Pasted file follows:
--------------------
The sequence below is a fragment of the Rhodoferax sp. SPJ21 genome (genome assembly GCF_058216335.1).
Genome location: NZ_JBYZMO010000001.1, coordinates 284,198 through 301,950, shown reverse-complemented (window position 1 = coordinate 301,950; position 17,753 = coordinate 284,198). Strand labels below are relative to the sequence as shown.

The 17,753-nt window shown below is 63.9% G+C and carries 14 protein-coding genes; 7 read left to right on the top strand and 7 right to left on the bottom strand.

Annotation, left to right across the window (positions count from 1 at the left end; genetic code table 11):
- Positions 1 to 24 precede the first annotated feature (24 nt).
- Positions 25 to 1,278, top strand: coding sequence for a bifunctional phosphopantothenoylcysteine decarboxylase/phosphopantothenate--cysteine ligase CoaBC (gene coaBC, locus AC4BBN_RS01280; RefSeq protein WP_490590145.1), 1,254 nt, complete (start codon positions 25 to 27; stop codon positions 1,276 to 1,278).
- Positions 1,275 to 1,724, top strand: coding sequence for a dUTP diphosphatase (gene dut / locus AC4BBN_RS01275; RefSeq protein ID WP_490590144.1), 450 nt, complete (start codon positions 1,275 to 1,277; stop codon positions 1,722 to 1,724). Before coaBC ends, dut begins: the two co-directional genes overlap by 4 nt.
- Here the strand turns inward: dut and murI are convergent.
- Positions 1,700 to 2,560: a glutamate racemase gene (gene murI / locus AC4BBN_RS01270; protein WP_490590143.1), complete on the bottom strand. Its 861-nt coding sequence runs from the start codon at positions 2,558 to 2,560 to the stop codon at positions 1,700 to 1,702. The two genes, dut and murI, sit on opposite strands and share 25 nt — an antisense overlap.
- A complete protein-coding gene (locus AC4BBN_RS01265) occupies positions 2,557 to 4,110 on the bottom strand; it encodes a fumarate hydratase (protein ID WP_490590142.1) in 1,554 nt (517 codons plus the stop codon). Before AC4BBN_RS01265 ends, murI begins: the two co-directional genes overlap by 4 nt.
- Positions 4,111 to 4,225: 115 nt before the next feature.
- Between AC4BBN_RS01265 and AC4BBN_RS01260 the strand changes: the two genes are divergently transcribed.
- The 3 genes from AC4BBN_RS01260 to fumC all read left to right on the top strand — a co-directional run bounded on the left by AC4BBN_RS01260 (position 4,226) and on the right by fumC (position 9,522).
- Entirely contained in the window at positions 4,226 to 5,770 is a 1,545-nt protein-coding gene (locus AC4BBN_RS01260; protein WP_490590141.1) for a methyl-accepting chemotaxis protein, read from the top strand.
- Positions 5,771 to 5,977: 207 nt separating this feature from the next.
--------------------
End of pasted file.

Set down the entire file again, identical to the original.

The sequence below is a fragment of the Rhodoferax sp. SPJ21 genome (genome assembly GCF_058216335.1).
Genome location: NZ_JBYZMO010000001.1, coordinates 284,198 through 301,950, shown reverse-complemented (window position 1 = coordinate 301,950; position 17,753 = coordinate 284,198). Strand labels below are relative to the sequence as shown.

The 17,753-nt window shown below is 63.9% G+C and carries 14 protein-coding genes; 7 read left to right on the top strand and 7 right to left on the bottom strand.

Annotation, left to right across the window (positions count from 1 at the left end; genetic code table 11):
- Positions 1 to 24 precede the first annotated feature (24 nt).
- Positions 25 to 1,278, top strand: coding sequence for a bifunctional phosphopantothenoylcysteine decarboxylase/phosphopantothenate--cysteine ligase CoaBC (gene coaBC, locus AC4BBN_RS01280; RefSeq protein WP_490590145.1), 1,254 nt, complete (start codon positions 25 to 27; stop codon positions 1,276 to 1,278).
- Positions 1,275 to 1,724, top strand: coding sequence for a dUTP diphosphatase (gene dut / locus AC4BBN_RS01275; RefSeq protein ID WP_490590144.1), 450 nt, complete (start codon positions 1,275 to 1,277; stop codon positions 1,722 to 1,724). Before coaBC ends, dut begins: the two co-directional genes overlap by 4 nt.
- Here the strand turns inward: dut and murI are convergent.
- Positions 1,700 to 2,560: a glutamate racemase gene (gene murI / locus AC4BBN_RS01270; protein WP_490590143.1), complete on the bottom strand. Its 861-nt coding sequence runs from the start codon at positions 2,558 to 2,560 to the stop codon at positions 1,700 to 1,702. The two genes, dut and murI, sit on opposite strands and share 25 nt — an antisense overlap.
- A complete protein-coding gene (locus AC4BBN_RS01265) occupies positions 2,557 to 4,110 on the bottom strand; it encodes a fumarate hydratase (protein ID WP_490590142.1) in 1,554 nt (517 codons plus the stop codon). Before AC4BBN_RS01265 ends, murI begins: the two co-directional genes overlap by 4 nt.
- Positions 4,111 to 4,225: 115 nt before the next feature.
- Between AC4BBN_RS01265 and AC4BBN_RS01260 the strand changes: the two genes are divergently transcribed.
- The 3 genes from AC4BBN_RS01260 to fumC all read left to right on the top strand — a co-directional run bounded on the left by AC4BBN_RS01260 (position 4,226) and on the right by fumC (position 9,522).
- Entirely contained in the window at positions 4,226 to 5,770 is a 1,545-nt protein-coding gene (locus AC4BBN_RS01260; protein WP_490590141.1) for a methyl-accepting chemotaxis protein, read from the top strand.
- Positions 5,771 to 5,977: 207 nt separating this feature from the next.